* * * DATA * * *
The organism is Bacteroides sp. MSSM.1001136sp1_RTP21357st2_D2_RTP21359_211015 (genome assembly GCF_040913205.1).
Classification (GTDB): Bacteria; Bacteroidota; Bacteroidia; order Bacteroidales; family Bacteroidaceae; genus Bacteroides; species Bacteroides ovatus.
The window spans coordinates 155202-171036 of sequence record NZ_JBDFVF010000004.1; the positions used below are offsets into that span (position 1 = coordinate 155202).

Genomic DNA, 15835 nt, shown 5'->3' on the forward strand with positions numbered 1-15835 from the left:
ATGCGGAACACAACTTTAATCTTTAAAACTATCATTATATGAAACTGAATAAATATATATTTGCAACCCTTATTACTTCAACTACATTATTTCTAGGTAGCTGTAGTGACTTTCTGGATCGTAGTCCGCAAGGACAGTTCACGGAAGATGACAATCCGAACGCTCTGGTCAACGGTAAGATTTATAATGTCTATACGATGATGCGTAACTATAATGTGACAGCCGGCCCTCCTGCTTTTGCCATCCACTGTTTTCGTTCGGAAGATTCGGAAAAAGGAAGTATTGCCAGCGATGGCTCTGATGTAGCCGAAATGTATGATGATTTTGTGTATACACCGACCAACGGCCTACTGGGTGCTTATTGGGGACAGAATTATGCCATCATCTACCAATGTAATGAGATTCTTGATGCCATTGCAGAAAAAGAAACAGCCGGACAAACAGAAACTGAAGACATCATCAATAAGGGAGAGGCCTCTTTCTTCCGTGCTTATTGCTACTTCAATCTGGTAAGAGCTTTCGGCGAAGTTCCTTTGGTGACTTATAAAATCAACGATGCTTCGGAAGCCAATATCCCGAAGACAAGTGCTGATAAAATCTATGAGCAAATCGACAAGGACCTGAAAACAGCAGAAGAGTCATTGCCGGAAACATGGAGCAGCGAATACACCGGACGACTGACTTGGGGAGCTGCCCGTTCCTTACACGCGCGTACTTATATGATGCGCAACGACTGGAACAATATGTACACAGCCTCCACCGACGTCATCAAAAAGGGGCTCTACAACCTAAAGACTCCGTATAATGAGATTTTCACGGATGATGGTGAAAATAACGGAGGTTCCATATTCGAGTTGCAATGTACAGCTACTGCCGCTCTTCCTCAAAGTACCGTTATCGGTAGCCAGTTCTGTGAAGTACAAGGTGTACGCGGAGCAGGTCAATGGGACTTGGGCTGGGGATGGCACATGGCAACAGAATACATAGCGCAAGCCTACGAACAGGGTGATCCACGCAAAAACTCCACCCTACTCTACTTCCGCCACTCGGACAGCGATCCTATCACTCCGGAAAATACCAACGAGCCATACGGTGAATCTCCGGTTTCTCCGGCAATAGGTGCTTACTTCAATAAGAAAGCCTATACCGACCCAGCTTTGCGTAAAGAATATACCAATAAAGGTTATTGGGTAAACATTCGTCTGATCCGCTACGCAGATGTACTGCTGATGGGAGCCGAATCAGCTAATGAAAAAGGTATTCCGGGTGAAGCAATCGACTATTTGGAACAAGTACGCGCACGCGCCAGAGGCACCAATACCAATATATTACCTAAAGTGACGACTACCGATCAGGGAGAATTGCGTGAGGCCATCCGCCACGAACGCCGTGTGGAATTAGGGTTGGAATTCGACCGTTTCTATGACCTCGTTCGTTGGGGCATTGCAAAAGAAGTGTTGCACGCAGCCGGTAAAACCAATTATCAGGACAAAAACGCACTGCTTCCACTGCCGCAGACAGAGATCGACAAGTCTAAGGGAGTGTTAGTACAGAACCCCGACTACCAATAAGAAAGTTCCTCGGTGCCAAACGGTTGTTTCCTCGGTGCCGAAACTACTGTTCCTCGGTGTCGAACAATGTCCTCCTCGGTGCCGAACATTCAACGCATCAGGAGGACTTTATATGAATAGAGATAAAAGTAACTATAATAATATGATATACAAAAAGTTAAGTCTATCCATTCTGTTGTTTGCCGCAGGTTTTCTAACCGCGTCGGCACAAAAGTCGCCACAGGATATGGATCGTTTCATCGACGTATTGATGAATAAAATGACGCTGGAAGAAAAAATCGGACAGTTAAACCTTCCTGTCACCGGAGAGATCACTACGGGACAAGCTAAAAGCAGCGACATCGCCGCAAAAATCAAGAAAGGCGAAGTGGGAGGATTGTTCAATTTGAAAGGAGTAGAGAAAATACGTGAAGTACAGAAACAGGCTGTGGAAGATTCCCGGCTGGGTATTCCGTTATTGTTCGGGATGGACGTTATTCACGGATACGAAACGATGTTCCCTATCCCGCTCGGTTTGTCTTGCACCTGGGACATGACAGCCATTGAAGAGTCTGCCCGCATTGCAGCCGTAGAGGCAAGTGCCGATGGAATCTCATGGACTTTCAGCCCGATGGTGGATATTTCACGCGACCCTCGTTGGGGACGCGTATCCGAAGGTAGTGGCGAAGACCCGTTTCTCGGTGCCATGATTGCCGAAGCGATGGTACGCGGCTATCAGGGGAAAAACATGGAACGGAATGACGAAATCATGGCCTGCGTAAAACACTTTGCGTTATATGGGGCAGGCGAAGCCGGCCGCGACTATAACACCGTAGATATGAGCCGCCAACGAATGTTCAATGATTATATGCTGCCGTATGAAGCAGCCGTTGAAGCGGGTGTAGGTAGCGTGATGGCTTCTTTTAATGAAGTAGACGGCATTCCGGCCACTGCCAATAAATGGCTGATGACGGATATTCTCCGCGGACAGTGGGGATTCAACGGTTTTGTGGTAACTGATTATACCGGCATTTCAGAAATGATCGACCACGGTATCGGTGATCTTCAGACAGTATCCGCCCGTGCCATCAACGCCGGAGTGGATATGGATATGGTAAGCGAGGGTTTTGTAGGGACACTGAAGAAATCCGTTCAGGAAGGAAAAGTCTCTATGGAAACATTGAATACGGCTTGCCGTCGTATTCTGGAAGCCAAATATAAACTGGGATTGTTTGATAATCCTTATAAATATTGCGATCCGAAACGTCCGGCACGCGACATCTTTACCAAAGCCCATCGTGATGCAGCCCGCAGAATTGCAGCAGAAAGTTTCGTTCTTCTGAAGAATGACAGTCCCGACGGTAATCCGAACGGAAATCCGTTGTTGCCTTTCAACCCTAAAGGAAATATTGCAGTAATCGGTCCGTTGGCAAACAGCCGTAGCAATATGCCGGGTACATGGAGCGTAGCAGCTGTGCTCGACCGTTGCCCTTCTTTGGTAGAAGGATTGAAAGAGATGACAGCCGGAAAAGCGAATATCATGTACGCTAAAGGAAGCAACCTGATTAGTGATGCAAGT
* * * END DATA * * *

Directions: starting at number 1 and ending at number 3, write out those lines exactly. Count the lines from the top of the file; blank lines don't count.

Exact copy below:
The organism is Bacteroides sp. MSSM.1001136sp1_RTP21357st2_D2_RTP21359_211015 (genome assembly GCF_040913205.1).
Classification (GTDB): Bacteria; Bacteroidota; Bacteroidia; order Bacteroidales; family Bacteroidaceae; genus Bacteroides; species Bacteroides ovatus.
The window spans coordinates 155202-171036 of sequence record NZ_JBDFVF010000004.1; the positions used below are offsets into that span (position 1 = coordinate 155202).